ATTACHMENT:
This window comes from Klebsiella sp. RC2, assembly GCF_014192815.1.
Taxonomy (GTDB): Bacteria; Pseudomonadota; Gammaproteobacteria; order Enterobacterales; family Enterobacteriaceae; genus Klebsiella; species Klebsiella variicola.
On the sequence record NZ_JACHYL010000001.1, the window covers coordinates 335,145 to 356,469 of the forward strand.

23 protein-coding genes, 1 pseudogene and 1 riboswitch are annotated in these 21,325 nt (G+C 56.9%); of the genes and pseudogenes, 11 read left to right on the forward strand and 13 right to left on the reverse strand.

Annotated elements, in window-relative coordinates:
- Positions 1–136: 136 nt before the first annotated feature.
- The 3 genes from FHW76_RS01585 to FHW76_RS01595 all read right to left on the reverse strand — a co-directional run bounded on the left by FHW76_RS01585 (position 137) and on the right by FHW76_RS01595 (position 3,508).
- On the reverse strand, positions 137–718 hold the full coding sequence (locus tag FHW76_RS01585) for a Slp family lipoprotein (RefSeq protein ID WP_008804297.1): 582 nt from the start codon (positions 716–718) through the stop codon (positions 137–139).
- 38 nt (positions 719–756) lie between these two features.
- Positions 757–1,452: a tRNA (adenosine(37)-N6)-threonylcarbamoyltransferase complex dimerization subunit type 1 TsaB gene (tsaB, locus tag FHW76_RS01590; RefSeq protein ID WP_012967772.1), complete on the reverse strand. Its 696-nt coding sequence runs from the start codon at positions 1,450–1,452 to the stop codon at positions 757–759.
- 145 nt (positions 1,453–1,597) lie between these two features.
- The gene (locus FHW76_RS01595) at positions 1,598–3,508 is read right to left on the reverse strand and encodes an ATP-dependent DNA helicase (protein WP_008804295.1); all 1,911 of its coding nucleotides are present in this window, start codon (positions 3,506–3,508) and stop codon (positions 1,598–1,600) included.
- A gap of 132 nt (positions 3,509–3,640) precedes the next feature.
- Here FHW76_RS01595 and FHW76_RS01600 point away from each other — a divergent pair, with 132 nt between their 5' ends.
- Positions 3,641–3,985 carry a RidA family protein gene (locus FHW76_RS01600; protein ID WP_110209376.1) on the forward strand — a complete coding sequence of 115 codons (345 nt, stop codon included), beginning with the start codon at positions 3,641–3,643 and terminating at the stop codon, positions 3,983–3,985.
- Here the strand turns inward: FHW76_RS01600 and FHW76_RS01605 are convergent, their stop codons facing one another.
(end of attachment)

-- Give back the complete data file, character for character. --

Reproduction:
This window comes from Klebsiella sp. RC2, assembly GCF_014192815.1.
Taxonomy (GTDB): Bacteria; Pseudomonadota; Gammaproteobacteria; order Enterobacterales; family Enterobacteriaceae; genus Klebsiella; species Klebsiella variicola.
On the sequence record NZ_JACHYL010000001.1, the window covers coordinates 335,145 to 356,469 of the forward strand.

23 protein-coding genes, 1 pseudogene and 1 riboswitch are annotated in these 21,325 nt (G+C 56.9%); of the genes and pseudogenes, 11 read left to right on the forward strand and 13 right to left on the reverse strand.

Annotated elements, in window-relative coordinates:
- Positions 1–136: 136 nt before the first annotated feature.
- The 3 genes from FHW76_RS01585 to FHW76_RS01595 all read right to left on the reverse strand — a co-directional run bounded on the left by FHW76_RS01585 (position 137) and on the right by FHW76_RS01595 (position 3,508).
- On the reverse strand, positions 137–718 hold the full coding sequence (locus tag FHW76_RS01585) for a Slp family lipoprotein (RefSeq protein ID WP_008804297.1): 582 nt from the start codon (positions 716–718) through the stop codon (positions 137–139).
- 38 nt (positions 719–756) lie between these two features.
- Positions 757–1,452: a tRNA (adenosine(37)-N6)-threonylcarbamoyltransferase complex dimerization subunit type 1 TsaB gene (tsaB, locus tag FHW76_RS01590; RefSeq protein ID WP_012967772.1), complete on the reverse strand. Its 696-nt coding sequence runs from the start codon at positions 1,450–1,452 to the stop codon at positions 757–759.
- 145 nt (positions 1,453–1,597) lie between these two features.
- The gene (locus FHW76_RS01595) at positions 1,598–3,508 is read right to left on the reverse strand and encodes an ATP-dependent DNA helicase (protein WP_008804295.1); all 1,911 of its coding nucleotides are present in this window, start codon (positions 3,506–3,508) and stop codon (positions 1,598–1,600) included.
- A gap of 132 nt (positions 3,509–3,640) precedes the next feature.
- Here FHW76_RS01595 and FHW76_RS01600 point away from each other — a divergent pair, with 132 nt between their 5' ends.
- Positions 3,641–3,985 carry a RidA family protein gene (locus FHW76_RS01600; protein ID WP_110209376.1) on the forward strand — a complete coding sequence of 115 codons (345 nt, stop codon included), beginning with the start codon at positions 3,641–3,643 and terminating at the stop codon, positions 3,983–3,985.
- Here the strand turns inward: FHW76_RS01600 and FHW76_RS01605 are convergent, their stop codons facing one another.